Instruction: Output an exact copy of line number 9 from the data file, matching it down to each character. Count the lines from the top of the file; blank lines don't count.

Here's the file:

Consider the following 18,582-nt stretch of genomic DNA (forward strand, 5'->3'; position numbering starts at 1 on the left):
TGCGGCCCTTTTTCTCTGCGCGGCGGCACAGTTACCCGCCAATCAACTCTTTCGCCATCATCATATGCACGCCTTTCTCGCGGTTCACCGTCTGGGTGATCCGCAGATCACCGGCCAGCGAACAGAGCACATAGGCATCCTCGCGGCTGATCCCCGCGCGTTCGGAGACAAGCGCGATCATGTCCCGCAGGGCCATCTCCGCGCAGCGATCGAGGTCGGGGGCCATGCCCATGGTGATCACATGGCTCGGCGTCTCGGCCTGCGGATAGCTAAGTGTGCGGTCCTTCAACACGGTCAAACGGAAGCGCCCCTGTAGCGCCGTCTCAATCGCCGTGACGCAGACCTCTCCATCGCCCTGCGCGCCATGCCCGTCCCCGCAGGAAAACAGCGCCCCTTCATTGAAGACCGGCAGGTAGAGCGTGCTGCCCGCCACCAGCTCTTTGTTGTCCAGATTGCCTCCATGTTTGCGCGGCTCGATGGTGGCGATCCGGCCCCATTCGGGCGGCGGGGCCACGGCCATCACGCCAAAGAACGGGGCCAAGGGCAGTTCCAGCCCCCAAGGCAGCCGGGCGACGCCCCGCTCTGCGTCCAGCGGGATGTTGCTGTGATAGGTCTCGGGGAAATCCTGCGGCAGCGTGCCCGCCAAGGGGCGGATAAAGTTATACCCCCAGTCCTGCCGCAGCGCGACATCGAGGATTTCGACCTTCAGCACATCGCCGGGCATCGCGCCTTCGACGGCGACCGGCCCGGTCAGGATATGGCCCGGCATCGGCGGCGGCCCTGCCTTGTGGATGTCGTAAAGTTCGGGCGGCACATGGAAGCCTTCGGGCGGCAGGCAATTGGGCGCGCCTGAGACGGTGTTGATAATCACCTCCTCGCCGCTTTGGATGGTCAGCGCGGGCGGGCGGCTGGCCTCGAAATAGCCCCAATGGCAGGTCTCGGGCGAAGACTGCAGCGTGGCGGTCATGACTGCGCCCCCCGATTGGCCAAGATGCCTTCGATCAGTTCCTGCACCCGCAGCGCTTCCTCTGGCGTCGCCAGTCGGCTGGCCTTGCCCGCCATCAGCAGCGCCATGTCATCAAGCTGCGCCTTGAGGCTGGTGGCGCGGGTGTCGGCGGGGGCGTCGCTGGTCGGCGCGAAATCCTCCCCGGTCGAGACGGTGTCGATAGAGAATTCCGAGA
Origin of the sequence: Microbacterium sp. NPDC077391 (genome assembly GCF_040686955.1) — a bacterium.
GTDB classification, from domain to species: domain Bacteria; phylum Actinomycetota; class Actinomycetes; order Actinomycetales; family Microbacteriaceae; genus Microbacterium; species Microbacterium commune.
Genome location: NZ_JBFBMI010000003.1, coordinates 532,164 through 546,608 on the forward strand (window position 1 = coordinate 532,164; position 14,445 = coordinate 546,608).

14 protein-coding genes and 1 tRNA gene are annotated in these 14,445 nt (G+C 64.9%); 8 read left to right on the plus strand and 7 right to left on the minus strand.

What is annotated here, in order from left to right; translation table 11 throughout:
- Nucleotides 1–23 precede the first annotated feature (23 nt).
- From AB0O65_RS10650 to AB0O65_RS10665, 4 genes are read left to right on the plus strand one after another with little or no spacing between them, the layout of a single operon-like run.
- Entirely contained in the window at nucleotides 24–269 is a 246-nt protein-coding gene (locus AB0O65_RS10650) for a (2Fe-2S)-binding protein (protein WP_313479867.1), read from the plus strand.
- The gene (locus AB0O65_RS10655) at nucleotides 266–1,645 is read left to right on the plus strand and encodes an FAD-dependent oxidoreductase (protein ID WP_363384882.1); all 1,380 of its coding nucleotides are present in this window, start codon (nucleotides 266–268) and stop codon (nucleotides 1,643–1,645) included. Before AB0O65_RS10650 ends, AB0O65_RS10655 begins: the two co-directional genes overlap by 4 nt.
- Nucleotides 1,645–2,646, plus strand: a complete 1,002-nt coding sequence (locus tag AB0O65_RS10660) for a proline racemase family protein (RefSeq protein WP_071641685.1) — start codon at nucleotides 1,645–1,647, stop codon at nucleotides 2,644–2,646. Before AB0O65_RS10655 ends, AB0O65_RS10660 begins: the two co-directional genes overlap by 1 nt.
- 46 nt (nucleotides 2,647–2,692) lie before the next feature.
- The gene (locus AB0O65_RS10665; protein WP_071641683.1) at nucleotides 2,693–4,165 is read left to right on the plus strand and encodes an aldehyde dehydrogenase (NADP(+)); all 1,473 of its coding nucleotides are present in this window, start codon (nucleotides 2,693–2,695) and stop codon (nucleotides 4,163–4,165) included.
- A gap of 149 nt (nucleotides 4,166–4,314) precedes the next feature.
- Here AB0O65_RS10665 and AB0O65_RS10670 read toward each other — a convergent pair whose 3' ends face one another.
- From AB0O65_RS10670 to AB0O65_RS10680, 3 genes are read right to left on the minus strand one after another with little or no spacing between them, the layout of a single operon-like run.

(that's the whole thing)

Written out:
- From AB0O65_RS10650 to AB0O65_RS10665, 4 genes are read left to right on the plus strand one after another with little or no spacing between them, the layout of a single operon-like run.